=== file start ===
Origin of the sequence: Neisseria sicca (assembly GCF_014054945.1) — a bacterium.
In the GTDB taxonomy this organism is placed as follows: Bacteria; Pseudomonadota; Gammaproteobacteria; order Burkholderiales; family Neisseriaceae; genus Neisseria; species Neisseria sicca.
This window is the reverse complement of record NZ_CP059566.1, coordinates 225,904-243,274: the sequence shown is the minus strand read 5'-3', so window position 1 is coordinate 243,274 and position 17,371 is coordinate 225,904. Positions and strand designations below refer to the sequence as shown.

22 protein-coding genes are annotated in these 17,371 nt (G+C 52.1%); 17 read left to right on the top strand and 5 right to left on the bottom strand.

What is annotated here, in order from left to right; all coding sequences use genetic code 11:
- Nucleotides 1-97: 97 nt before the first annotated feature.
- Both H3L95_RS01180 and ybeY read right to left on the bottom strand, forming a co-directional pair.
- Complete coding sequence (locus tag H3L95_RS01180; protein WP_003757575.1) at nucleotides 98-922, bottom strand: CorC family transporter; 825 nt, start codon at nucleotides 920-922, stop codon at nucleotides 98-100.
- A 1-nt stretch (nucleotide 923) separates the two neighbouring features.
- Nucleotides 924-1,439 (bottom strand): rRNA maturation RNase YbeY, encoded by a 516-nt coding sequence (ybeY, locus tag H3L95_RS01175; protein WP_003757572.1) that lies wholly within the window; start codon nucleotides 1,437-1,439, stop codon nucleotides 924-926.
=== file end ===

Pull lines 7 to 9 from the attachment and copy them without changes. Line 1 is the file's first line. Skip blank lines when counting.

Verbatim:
- Both H3L95_RS01180 and ybeY read right to left on the bottom strand, forming a co-directional pair.
- Complete coding sequence (locus tag H3L95_RS01180; protein WP_003757575.1) at nucleotides 98-922, bottom strand: CorC family transporter; 825 nt, start codon at nucleotides 920-922, stop codon at nucleotides 98-100.
- A 1-nt stretch (nucleotide 923) separates the two neighbouring features.